Osteopaths have made their way into various aspects of medicine, primarily because they are still willing to be GPs at a time when MDs are running from government bureaucracy and paperwork, but their founding precepts are still vague. And if you want vague treatment, it is best to find vague conditions. There is no more vague condition than pain.

A small pilot study adds to osteopathic manipulation efforts by finding that women who experience postpartum pain are helped by osteopathic manipulative treatment (OMT). Fifty nine women from St. Barnabas Hospital in Bronx, New York received 20-30 minutes of OMT within the first 48 hours of delivery. Mean score for pain using a visual analogue scale (VAS) decreased from 5.0 to 2.9, with 13 patients reporting being pain free after OMT.

It's childbirth, so there is pain involved before, during and after, no one disputes that. But how does putting pressure in places cure it? There is an old joke about how you can 'cure the pain in your toe by breaking your finger' but there is no biological hypothesis for why the number of patients reporting lower back pain decreased by 30 percent, abdominal pain by 17 percent and vaginal pain by 10 percent. What about the people who got more pain? That is just the body working and bringing on some helpful inflammation, they say. Like exercising makes you sore. You can't lose. If you are really winning, you get the successful supplement business of Dr. Joe Mercola.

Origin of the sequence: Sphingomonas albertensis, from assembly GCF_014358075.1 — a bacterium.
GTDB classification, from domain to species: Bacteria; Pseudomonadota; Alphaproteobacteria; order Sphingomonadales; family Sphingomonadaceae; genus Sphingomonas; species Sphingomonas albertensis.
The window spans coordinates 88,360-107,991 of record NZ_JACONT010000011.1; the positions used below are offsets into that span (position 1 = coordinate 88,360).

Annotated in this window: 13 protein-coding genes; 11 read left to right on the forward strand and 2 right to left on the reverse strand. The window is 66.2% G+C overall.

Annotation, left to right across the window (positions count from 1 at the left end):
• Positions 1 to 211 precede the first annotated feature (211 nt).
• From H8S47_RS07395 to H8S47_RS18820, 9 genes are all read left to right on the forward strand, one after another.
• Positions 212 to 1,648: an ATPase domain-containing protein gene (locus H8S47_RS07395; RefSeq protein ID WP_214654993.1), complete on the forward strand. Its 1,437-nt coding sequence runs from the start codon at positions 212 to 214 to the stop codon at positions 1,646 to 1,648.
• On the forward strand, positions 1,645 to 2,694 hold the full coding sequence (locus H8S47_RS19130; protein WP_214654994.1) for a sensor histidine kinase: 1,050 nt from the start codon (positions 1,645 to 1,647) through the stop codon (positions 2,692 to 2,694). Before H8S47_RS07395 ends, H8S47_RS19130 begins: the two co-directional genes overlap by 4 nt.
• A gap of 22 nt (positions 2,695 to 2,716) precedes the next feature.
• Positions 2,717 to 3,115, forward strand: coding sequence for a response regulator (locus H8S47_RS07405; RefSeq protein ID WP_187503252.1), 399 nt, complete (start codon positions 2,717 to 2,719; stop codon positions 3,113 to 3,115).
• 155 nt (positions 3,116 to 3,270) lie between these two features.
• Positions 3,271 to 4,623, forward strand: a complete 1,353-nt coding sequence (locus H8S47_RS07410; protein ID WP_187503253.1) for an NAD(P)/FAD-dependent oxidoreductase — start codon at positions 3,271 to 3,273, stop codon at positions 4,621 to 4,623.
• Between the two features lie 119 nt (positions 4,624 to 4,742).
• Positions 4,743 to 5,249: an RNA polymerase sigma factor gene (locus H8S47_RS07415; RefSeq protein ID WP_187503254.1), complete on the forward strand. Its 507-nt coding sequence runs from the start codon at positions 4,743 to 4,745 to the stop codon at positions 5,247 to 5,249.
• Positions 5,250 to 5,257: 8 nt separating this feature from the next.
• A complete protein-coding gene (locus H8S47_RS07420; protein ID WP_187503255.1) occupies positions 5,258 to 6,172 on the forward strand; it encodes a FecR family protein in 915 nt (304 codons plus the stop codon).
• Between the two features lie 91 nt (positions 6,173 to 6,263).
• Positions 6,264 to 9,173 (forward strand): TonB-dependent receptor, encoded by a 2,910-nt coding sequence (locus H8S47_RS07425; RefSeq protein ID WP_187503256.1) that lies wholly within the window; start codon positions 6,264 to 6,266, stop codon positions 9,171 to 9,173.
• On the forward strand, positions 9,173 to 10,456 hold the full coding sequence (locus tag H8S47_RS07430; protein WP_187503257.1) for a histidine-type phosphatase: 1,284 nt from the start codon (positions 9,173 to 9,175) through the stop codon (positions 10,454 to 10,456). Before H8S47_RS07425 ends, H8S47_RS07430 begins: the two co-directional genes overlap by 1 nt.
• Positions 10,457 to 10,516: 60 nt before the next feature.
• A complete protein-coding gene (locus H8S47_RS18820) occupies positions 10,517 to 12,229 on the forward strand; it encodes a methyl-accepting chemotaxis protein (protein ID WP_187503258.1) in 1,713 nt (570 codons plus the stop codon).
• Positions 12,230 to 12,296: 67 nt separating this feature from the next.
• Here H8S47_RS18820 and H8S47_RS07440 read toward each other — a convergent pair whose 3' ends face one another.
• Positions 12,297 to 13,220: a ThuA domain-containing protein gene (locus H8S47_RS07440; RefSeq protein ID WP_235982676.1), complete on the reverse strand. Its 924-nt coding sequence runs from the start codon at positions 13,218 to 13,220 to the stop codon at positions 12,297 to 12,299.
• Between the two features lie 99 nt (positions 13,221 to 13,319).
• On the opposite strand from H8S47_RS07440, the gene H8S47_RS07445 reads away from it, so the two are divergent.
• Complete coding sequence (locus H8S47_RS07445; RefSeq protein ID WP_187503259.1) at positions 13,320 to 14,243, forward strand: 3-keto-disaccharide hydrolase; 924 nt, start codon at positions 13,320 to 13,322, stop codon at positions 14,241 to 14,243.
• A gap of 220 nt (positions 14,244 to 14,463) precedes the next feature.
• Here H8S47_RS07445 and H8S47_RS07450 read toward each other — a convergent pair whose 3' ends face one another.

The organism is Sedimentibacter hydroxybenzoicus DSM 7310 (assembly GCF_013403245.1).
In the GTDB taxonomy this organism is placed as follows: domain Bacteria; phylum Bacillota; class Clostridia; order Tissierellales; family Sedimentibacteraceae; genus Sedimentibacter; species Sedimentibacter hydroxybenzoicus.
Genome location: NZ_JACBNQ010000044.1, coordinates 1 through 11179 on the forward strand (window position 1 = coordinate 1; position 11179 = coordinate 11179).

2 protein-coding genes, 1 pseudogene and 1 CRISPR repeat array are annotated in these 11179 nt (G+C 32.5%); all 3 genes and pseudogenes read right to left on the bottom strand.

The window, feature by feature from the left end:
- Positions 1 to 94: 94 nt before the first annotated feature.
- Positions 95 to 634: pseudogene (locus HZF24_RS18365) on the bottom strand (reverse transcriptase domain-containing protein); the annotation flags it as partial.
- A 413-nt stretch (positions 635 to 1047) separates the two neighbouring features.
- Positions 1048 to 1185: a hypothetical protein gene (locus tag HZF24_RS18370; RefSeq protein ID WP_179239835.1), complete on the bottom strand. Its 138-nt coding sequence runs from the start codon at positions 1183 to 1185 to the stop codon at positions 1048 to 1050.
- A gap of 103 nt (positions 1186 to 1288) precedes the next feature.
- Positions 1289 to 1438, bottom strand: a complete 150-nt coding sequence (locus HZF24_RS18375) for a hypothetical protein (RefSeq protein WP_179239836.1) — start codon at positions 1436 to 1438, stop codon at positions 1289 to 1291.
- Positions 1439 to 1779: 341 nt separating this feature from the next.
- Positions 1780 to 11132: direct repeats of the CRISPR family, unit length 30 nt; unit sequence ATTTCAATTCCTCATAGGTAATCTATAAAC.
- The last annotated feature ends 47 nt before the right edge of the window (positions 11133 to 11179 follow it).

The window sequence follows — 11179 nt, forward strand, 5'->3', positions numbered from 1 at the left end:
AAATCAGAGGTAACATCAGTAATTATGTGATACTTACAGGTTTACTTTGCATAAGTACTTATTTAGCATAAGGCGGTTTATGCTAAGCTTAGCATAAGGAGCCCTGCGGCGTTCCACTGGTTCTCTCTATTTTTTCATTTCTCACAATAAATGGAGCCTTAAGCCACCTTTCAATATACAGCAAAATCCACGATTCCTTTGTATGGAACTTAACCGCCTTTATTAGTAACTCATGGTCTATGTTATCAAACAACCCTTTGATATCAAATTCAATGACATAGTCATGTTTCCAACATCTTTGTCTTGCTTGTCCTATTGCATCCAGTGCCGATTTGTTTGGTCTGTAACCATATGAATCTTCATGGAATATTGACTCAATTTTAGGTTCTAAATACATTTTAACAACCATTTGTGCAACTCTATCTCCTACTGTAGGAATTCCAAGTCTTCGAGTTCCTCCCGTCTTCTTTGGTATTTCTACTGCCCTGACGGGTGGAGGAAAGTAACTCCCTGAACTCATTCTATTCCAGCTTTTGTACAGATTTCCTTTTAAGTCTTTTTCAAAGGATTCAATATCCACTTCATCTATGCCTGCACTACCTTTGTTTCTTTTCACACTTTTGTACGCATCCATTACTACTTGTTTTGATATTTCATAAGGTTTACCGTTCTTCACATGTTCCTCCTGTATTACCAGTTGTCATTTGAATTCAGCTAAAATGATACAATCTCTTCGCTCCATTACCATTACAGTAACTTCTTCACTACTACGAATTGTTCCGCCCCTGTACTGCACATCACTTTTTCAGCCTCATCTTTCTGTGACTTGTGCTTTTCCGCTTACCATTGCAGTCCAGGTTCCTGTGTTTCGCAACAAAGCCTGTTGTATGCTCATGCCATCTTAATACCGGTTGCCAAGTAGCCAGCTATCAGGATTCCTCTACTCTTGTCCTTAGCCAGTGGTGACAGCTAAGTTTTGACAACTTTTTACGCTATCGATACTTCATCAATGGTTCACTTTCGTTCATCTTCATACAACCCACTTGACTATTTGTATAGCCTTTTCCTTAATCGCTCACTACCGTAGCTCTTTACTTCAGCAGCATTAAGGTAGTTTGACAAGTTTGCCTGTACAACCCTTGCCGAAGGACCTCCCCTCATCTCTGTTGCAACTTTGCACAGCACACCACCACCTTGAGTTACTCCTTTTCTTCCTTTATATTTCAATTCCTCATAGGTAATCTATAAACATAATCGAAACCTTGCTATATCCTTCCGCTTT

Credit: The Journal of the American Osteopathic Association

Nonetheless, osteopaths claim their techniques can help treat structural and tissue abnormalities, relieve joint restriction and misalignment, restore muscle and tissue balance and promote the overall movement blood flow throughout the body. They even assert it can complement, and in some cases replace, medications or surgery.

They're not as suspect as naturopaths, or crazy, like homeopaths, but the old saying in medicine goes you shouldn't get medical advice from anyone whose title ends in "path."

Published in The Journal of the American Osteopathic Association.